Decided: December 15, 1994.
STATE OF NEW JERSEY, PLAINTIFF-RESPONDENT,
EDWARD GOODE, DEFENDANT-APPELLANT.
On appeal from the Superior Court, Law Division, Essex County.
Before Judges Dreier and Wefing. The opinion of the court was delivered by Wefing, J.A.D.
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The opinion of the court was delivered by WEFING, J.A.D.
Defendant was indicted and convicted of third degree possession of a controlled dangerous substance (N.J.S.A. 2C:35-10 (a)(1)); third degree possession of a controlled dangerous substance with intent to distribute (N.J.S.A. 2C:35-5(b)(3)); third degree possession of a controlled dangerous substance with intent to distribute
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within 1,000 feet of school property (N.J.S.A. 2C:35-7); third degree possession of a firearm without a permit (N.J.S.A. 2C:39-5(b)); and second degree possession of a weapon with intent to use it unlawfully (N.J.S.A. 2C:39-4(a)).
At sentencing, his convictions for possession of a controlled dangerous substance and possession with intent to distribute were merged into his conviction for possession of a controlled dangerous substance with intent to distribute within 1,000 feet of school property. For that crime, he was sentenced to four years in prison with a three-year parole disqualifier. For possession of a firearm without a permit, he was sentenced to a concurrent four-year term; for possession of a weapon with intent to use it unlawfully, he was sentenced to a concurrent ten-year term, with a three and one-third year parole disqualifier.
Defendant's arrest and convictions sprang from a search of the second floor apartment at 144 Elizabeth Avenue, Newark on March 23, 1990, pursuant to a search warrant issued on March 20, 1990. Police testified that, when they entered the apartment, defendant ran from the living room to a rear room. When seized, he was holding a pistol aimed at the floor. Within the apartment, police found fourteen foil packets containing cocaine, a triple beam scale and aluminum foil together with two other handguns. $624 in cash was confiscated.
Defendant testified to a significantly different version of the events. He maintained that, while he owned the building and operated a deli-candy store on the first floor, he did not live there. His residence, he contended, was in Irvington and the second floor of 144 Elizabeth Avenue was rented to a tenant. During testimony, he produced various items which displayed an Irvington address. He said the police arrived on March 15, 1990, not on March 23, 1990, and did not have a warrant. He said they forced the door to the apartment, since he did not have the key, and stole a quantity of items, including money and jewelry. He insisted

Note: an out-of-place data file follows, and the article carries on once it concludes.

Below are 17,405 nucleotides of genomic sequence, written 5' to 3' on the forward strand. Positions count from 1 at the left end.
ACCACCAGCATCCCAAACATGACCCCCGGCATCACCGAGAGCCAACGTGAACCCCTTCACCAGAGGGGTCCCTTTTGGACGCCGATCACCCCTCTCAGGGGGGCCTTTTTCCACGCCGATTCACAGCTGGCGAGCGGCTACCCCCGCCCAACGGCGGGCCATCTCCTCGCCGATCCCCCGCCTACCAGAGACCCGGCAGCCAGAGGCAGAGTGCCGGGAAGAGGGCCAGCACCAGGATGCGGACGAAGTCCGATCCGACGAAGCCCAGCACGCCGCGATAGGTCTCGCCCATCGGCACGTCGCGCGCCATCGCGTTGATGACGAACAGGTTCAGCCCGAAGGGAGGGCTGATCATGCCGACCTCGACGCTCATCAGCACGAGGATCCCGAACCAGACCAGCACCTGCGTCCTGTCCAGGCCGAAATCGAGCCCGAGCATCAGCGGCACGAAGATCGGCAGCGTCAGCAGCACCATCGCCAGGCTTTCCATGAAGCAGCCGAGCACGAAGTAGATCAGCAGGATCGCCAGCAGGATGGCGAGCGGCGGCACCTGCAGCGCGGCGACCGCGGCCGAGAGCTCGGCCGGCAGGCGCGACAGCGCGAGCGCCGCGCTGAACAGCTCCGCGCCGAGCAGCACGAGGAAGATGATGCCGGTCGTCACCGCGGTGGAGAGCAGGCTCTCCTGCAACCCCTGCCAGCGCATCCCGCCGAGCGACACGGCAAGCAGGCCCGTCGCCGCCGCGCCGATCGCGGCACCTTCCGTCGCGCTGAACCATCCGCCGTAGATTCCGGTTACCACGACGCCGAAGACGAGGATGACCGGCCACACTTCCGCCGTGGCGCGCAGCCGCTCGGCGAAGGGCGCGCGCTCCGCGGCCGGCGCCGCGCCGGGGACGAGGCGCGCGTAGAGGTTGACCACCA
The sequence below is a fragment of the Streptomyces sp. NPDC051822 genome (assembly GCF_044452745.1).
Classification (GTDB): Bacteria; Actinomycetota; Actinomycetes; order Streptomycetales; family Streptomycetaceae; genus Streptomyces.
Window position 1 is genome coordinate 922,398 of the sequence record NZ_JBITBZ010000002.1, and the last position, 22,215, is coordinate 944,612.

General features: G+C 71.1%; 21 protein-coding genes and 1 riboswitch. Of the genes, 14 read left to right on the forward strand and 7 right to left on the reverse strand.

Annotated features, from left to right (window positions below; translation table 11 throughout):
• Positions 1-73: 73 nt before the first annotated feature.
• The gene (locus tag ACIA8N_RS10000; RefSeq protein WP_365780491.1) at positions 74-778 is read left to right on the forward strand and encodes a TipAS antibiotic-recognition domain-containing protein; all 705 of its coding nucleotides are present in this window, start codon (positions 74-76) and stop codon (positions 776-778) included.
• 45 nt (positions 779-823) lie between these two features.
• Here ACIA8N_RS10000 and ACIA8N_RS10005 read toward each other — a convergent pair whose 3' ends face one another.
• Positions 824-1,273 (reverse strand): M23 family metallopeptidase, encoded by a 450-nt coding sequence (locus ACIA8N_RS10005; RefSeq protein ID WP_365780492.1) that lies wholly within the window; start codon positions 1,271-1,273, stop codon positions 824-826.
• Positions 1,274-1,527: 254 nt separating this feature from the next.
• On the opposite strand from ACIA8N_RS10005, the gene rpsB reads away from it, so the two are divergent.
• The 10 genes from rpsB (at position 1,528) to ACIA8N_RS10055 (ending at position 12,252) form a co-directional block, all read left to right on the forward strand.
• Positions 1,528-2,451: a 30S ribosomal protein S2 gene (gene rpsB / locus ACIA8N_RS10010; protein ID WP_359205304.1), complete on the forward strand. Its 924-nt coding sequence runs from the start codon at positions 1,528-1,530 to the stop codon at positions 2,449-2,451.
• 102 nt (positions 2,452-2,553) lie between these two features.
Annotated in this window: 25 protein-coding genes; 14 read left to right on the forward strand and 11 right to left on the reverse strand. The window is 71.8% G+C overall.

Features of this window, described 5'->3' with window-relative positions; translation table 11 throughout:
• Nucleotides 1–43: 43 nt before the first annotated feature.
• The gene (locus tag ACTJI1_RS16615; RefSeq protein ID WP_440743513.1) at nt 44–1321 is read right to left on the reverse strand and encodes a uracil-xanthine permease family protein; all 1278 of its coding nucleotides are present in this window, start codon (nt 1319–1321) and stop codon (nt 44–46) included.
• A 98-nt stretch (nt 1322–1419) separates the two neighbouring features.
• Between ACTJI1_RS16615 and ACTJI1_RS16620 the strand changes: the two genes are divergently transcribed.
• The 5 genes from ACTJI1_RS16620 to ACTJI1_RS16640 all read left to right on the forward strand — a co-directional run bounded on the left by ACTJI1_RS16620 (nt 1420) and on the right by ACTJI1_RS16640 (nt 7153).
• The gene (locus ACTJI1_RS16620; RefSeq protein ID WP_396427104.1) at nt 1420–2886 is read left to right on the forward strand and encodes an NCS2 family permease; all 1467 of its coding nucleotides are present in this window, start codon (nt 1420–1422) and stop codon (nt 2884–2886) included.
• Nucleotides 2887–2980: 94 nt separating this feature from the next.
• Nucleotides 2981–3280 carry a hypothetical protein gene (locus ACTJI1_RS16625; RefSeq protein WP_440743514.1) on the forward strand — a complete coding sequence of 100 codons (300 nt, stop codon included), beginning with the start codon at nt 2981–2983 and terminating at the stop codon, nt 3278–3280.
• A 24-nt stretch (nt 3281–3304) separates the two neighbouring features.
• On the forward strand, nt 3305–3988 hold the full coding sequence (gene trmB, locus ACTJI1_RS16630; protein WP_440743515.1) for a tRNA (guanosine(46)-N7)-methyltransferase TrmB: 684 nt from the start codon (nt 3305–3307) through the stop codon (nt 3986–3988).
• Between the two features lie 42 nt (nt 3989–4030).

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that any narcotics found in the apartment were not his, but rather belonged to the tenant.
On appeal, defendant raises the following arguments:
POINT I THE MISCONDUCT OF THE PROSECUTOR FROM OPENING THROUGH SUMMATIONS DEPRIVED DEFENDANT OF A FAIR TRIAL.
POINT II THE MOTION FOR JUDGMENT OF ACQUITTAL AT THE END OF THE STATE'S CASE SHOULD HAVE BEEN GRANTED AS TO COUNT FIVE.
POINT III THE TRIAL JUDGE'S INSTRUCTION ON N.J.S.A. 2C:39-4A FAILED TO SPECIFY THE UNLAWFUL PURPOSE WHICH THE STATE ALLEGED DEFENDANT HAD AT THE TIME HE POSSESSED THE WEAPON; (Not Raised Below).
POINT IV HIGHLY PREJUDICIAL "OTHER CRIMES" EVIDENCE WAS IMPROPERLY ADMITTED DURING THE TRIAL (PARTIALLY RAISED BELOW).
A) The Evidence of Prior and Subsequent Sales of Cocaine Was Not Relevant To The Issues At Hand.
B) The Court Erred In Failing To Hold A Hearing To Determine Whether The Other Crimes Did In Fact Occur. (Not Raised Below).
C) The Court Erred In Failing To Balance The Probative Value Of The Evidence Against Its Potential For Prejudice (Not Raised Below). D) The Court Erred In Failing To Charge Limiting The Use Of Other Crimes Evidence (Not Raised Below).
POINT V THE TRIAL COURT ERRED IN RULING DEFENDANT'S PRIOR CONVICTIONS COULD BE USED FOR IMPEACHMENT PURPOSES.
POINT VI DEFENDANT'S CONVICTION SHOULD BE REVERSED BECAUSE OF THE CUMULATIVE EFFECTS OF THE ERRORS WHICH OCCURRED DURING THIS TRIAL.
POINT VII THE SENTENCE IMPOSED ON COUNT FIVE WAS EXCESSIVE.
As to Points II, III and VII, the State agrees that defendant's conviction for possession of a weapon for an unlawful purpose must be reversed and his sentence set aside since the trial court's charge, although not objected to, was clearly insufficient under State v. Jenkins, 234 N.J. Super. 311, 560 A.2d 1240 (App. Div. 1989). We are satisfied, however, that defendant's remaining convictions must be reversed as well, for the prosecutor's remarks, from his opening statement through his closing arguments, were so egregiously unfair that defendant was, we are convinced, unable to obtain a fair trial from this jury.